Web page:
Who Supervises the Tertiary Education Institutions in Germany?
The Basic law in Germany stipulates that higher education institutions can autonomously manage aspects related to awarding scholarships as well as research and training activities.

However, the institutions require compliance with the Lander’s Ministry concerning administrative issues such as governmental or academic matters.

What Institutions Provide Tertiary Education in Germany?

Germany’s tertiary education providers are institutions which offer higher education classes which help individuals attain a profession on the local on the foreign labour market.
The official higher education institutions in Germany include the following:

  • Universities, known as Universitäten and other equivalent bodies;
  • Technical Universities, known as Technische Universitäten or Technische Hochschulen;
  • The educational colleges or Pädagogische Hochschulen;
  • The colleges of theological studies;
  • The universities for applied sciences study, or Fachhochschulen;
  • Music and Art colleges;
  • The Federal Armed Forces Higher Education Institutions;
  • Dual Studies Higher Education Institutions, or Berufsakademie;
  • Institutions offering Vocational Education, known as Fachschulen or Fachakademien which you can find in Berlin. And, the ISCED (International Standard Classification of Education), classifies the training and classes attended at institutions as being equivalent to the first level of higher education.

In Germany, What Do the Universities and Similar Education Institutions Specialize In?

In Germany, universities offer a wide variety of classes and special training. Similar higher education institutions provide a smaller number of classes such as theology, science, engineering, and others. And, although the two types of higher education institutions are different, both offer Ph.D. qualifications or Doktograd, known as Promotionsrecht.

Despite differences between them, both of these institutions are entitled to award Ph.D. titles “Doktorgrad” (Promotionsrecht).

Also, universities and similar institutions can offer classes and research studies for future academic professionals.

What Do Colleges of Music and Art Specialize In?

The colleges of music and art in Germany offer classes to train future musicians and artists, including academics of music and art. Some institutions offer classes on all subjects, while others only teach specific subjects for certain art domains.

In Germany, colleges of music and art include the following courses:

  • Performing arts, design and visual classes;
  • Media, TV, and film;
  • Theoretical studies comprising fine arts, pedagogy, and history of art, teaching and history of music, communication, media, and digital media.

What Do the Universities of Applied Sciences or Fachhochschulen Specialize In?

The universities of applied sciences, or Fachhochschulen, represent independent institutions for higher education which offer practical classes, responsive teaching and research courses developed around the needs of the labour market. These universities are mainly private but some enjoy public funding.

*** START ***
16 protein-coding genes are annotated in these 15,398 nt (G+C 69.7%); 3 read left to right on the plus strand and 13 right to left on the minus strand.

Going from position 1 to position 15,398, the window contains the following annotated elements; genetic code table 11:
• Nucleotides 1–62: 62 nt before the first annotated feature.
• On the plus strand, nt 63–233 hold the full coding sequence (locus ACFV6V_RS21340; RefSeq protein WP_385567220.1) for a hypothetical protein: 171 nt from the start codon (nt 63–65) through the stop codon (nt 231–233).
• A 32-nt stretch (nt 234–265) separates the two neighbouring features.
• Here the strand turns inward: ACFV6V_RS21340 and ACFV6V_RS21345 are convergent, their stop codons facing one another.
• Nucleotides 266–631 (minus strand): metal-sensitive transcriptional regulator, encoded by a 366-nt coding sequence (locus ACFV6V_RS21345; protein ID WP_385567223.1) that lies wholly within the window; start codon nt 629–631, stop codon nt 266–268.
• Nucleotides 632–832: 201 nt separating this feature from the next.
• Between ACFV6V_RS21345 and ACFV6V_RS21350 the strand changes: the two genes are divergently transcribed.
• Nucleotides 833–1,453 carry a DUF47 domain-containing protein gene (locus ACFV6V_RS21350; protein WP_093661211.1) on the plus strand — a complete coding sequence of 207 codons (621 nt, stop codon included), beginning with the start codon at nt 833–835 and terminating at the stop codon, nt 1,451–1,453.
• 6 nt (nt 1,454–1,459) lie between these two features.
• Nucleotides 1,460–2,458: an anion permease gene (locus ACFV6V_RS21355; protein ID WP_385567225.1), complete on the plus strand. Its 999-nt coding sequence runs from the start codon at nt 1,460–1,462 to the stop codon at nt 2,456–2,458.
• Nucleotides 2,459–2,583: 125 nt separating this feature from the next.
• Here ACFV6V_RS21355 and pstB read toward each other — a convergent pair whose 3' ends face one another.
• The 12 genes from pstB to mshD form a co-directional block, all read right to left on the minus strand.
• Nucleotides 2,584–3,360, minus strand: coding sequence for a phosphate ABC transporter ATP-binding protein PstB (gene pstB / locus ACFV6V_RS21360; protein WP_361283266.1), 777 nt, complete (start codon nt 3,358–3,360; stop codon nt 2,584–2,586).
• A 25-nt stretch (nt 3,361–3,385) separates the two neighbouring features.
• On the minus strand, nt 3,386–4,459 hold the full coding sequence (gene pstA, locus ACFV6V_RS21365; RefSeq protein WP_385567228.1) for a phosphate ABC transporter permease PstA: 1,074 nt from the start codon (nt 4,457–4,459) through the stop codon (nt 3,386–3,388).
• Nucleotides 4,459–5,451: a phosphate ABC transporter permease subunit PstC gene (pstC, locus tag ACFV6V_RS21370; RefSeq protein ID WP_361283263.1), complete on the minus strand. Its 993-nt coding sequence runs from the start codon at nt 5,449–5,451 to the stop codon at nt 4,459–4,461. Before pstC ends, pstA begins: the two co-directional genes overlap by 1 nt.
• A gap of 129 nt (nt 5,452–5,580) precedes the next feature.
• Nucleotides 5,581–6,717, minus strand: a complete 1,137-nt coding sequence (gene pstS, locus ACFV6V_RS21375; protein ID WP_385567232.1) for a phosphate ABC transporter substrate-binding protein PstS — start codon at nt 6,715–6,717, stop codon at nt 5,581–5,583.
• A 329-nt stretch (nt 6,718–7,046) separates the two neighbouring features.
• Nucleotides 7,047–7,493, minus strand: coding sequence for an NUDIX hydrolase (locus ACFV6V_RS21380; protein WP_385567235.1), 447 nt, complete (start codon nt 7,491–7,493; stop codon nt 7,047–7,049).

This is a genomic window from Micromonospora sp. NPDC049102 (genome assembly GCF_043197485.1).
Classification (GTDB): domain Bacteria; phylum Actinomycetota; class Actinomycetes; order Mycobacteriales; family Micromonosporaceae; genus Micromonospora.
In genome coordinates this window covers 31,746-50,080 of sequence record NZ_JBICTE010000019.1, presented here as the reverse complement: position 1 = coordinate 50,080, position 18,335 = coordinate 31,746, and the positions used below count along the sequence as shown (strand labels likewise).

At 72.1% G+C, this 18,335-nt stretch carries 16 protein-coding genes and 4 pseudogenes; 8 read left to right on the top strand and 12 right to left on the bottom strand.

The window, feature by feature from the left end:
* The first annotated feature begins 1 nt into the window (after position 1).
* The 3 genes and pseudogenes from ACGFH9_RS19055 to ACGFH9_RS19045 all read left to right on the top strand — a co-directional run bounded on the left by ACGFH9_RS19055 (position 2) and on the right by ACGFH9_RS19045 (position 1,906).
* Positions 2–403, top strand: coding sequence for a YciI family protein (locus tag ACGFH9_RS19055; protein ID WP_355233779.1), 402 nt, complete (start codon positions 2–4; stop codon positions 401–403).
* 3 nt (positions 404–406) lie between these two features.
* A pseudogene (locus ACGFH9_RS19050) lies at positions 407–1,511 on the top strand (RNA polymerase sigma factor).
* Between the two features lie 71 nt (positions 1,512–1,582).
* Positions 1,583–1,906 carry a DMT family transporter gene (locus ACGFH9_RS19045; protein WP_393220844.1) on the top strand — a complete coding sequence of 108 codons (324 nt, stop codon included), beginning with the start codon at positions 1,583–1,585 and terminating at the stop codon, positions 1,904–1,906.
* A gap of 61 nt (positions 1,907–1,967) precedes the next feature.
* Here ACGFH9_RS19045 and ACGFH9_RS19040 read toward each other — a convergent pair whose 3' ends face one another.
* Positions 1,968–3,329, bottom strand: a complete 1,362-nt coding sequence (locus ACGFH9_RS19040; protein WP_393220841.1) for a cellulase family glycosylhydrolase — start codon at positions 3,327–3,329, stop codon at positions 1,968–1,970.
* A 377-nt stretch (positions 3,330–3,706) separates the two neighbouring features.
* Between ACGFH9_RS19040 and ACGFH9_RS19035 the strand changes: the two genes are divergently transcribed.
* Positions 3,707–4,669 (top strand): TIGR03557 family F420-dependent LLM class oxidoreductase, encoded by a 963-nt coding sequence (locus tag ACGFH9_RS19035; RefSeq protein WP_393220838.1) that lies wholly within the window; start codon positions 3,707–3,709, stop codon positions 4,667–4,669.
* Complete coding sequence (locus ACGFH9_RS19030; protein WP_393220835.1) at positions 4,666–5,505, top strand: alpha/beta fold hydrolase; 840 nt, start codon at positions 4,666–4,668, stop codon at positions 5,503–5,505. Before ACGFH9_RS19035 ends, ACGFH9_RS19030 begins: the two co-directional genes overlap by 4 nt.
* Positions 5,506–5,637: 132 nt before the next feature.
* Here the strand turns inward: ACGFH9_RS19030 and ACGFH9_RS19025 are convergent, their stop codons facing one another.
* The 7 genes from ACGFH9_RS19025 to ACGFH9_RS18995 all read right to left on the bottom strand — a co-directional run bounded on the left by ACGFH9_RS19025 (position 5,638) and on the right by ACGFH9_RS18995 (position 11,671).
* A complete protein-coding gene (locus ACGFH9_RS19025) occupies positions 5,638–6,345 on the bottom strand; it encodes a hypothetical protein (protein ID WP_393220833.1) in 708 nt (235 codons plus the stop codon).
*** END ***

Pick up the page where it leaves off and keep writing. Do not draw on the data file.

The main differentiation of universities of applied sciences compared to other universities in Germany is the practical paid training, named Praxussemester in the curriculum. These trainings are performed at the headquarters of private companies or public bodies and their goal is to bring students closer to the requirements of the labour market.
Professors in the applied sciences universities have extensive professional working experience, separate from their academic profession.
The universities of applied sciences in Germany offer courses such as agricultural economy, technology, business, design, and social work.

However, training and education for civil servants which will serve the Federal public administration is provided by the Verwaltungsfachhochschulen. You’ll find 29 such institutions in Germany which are supported both financially and administratively by the Federation or the Lader.

You should know that in some Landers, the Fachhochschulen is known as the Hochschulen für angewandte Wissenschaften.

What Do the Berufsakademien Specialize In?

The Berufsakademien , known as the professional academies, are tertiary education institutions which offer education to qualifying students who’ve completed the upper secondary education stage and can attend university to train for a certain profession.

What Domains do Universities of Applied Sciences Offer Courses For?

Universities of Applied Sciences offer Bachelor degrees in fields such as:

  • Sciences of Engineering;
  • Nutritional, agronomy and forestry science;
  • Economic Law and economics;
  • Social Service;
  • Administration of Justice and Public Administration;
  • Computer Science, Information Technology, and Mathematics;
  • Nature Science;
  • Communication and Information Studies;
  • Management and Nursing in the Public Health System;
  • Design.

Universities of Applied Sciences in Germany offer the following International Bachelor programs:

  • Economics, Law and Social Sciences;